Analysis of East Asia genetic substructure using genome-wide SNP arrays.

Tian C, Kosoy R, Lee A, Ransom M, Belmont JW, Gregersen PK, Seldin MF - PLoS ONE (2008)

Graphic representation of additional principal components (PCs 3–8) in a diverse set of subjects of East Asian Descent.Color key shows groups as defined in Fig 1. A, PC3 and PC4. B, PC5 and PC6. C, PC7 and PC8.
© Copyright Policy
Related In: Results  -  Collection

Show All Figures
getmorefigures.php?uid=PMC2587696&req=5

pone-0003862-g002: Graphic representation of additional principal components (PCs 3–8) in a diverse set of subjects of East Asian Descent.Color key shows groups as defined in Fig 1. A, PC3 and PC4. B, PC5 and PC6. C, PC7 and PC8.
Mentions: The PCA results for PC1 and PC2 are generally consistent with the relative paired Fst values with respect to the distance separation among the different population groups. For example the position of the Korean group approximately midway between the HapMap CHB and JPT groups both graphically (Figure 1) and as discussed above for paired Fst values. It is also consistent with the closer relationship between the Dai ethnic group and the Vietnamese subjects. However, the first two PCs do not show the full relationships among the population groups. For example the Lahu ethnic group appears to be closely related to the Cambodian ethnic group (Figure 1), although the paired Fst value is relatively large (Table 1). Examination of additional PCs shows the large difference between the Lahu and Cambodian ethnic groups in PCs 3, 4 and 5 (Figure 2). Using both the Kruskal-Wallis test [23], a nonparametric alternative to the ANOVA, and a split half reliability test (see Methods) substructure was present in multiple principal components (Table 2). Substantial population substructure can be observed by the nonrandom grouping of population groups that extends through PC7.

Bottom Line: Accounting for population genetic substructure is important in reducing type 1 errors in genetic studies of complex disease.For PCA, the first two PC's showed a pattern of relationships that closely followed the geographic distribution of the different East Asian populations.PCA showed substructure both between different East Asian groups and within the Han Chinese population.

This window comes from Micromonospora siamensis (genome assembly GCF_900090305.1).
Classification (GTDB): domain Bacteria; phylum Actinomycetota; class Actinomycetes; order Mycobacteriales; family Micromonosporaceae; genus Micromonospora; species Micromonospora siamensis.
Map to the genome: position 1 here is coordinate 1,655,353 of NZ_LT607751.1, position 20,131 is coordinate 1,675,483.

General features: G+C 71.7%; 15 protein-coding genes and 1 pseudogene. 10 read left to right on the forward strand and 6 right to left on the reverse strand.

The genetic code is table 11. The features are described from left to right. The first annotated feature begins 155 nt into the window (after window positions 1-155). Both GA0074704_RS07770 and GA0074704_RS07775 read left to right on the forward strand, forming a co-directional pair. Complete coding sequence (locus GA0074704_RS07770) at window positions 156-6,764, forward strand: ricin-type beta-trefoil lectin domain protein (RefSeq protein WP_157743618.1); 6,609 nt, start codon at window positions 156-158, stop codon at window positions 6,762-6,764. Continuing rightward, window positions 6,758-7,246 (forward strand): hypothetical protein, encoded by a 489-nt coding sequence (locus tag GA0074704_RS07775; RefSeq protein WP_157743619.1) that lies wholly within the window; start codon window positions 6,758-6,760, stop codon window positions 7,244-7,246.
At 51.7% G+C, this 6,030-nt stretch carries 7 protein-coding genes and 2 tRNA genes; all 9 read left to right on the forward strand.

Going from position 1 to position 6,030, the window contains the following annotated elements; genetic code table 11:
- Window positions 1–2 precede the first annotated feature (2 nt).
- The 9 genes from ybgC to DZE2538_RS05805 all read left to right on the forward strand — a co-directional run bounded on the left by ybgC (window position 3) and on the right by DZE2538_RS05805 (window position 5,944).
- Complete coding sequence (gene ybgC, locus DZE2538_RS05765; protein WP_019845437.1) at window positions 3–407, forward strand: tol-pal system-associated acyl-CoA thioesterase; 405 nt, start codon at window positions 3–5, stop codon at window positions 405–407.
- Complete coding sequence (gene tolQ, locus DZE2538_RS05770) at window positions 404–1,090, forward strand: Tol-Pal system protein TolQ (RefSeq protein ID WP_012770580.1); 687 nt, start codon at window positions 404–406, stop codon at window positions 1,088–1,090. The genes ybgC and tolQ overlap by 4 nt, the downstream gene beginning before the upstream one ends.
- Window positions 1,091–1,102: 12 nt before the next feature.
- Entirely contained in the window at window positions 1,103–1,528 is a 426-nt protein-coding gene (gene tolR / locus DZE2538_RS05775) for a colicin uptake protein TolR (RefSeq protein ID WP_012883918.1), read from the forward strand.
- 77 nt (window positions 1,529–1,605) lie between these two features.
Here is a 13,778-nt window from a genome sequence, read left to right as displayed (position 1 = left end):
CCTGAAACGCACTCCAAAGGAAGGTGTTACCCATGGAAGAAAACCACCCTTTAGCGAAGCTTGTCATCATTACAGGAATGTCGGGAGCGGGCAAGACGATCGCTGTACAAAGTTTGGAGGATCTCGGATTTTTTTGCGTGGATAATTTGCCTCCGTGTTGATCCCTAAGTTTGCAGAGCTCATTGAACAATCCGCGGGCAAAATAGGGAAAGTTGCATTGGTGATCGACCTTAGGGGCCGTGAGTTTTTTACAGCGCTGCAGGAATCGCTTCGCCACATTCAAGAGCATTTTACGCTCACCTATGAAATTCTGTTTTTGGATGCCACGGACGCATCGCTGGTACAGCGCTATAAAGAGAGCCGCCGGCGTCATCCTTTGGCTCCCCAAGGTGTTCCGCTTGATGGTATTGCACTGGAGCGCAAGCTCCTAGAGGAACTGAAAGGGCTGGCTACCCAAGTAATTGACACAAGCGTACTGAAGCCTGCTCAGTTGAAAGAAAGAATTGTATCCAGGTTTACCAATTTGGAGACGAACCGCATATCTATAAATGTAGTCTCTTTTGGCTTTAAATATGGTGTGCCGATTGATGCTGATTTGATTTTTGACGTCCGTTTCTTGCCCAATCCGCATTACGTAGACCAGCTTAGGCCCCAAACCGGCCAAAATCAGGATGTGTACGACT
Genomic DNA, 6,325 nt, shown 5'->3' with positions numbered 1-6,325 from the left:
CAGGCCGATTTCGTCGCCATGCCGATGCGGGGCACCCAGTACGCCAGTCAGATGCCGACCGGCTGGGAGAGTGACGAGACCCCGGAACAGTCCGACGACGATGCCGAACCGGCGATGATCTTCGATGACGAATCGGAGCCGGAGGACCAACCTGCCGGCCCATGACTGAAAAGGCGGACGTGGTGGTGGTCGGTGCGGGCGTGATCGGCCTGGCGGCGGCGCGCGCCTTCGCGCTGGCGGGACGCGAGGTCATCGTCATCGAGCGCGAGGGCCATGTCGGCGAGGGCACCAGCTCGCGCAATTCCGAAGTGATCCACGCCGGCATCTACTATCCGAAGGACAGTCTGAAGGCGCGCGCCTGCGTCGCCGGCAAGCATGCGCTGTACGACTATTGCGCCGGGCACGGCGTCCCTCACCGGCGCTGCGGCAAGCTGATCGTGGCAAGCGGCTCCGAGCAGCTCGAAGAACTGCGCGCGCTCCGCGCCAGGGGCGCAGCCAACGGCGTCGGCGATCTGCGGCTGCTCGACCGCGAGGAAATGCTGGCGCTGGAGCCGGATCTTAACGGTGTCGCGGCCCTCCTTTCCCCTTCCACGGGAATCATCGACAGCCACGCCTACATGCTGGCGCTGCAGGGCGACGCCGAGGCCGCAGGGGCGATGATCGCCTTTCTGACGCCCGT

View Article: PubMed Central - PubMed

Affiliation: Department of Biochemistry, Rowe Program in Human Genetics, University of California Davis, Davis, California, United States of America.

ABSTRACT
Accounting for population genetic substructure is important in reducing type 1 errors in genetic studies of complex disease. As efforts to understand complex genetic disease are expanded to different continental populations the understanding of genetic substructure within these continents will be useful in design and execution of association tests. In this study, population differentiation (Fst) and Principal Components Analyses (PCA) are examined using >200 K genotypes from multiple populations of East Asian ancestry. The population groups included those from the Human Genome Diversity Panel [Cambodian, Yi, Daur, Mongolian, Lahu, Dai, Hezhen, Miaozu, Naxi, Oroqen, She, Tu, Tujia, Naxi, Xibo, and Yakut], HapMap [ Han Chinese (CHB) and Japanese (JPT)], and East Asian or East Asian American subjects of Vietnamese, Korean, Filipino and Chinese ancestry. Paired Fst (Wei and Cockerham) showed close relationships between CHB and several large East Asian population groups (CHB/Korean, 0.0019; CHB/JPT, 00651; CHB/Vietnamese, 0.0065) with larger separation with Filipino (CHB/Filipino, 0.014). Low levels of differentiation were also observed between Dai and Vietnamese (0.0045) and between Vietnamese and Cambodian (0.0062). Similarly, small Fst's were observed among different presumed Han Chinese populations originating in different regions of mainland of China and Taiwan (Fst's <0.0025 with CHB). For PCA, the first two PC's showed a pattern of relationships that closely followed the geographic distribution of the different East Asian populations. PCA showed substructure both between different East Asian groups and within the Han Chinese population. These studies have also identified a subset of East Asian substructure ancestry informative markers (EASTASAIMS) that may be useful for future complex genetic disease association studies in reducing type 1 errors and in identifying homogeneous groups that may increase the power of such studies.

Show MeSH
Related in: MedlinePlus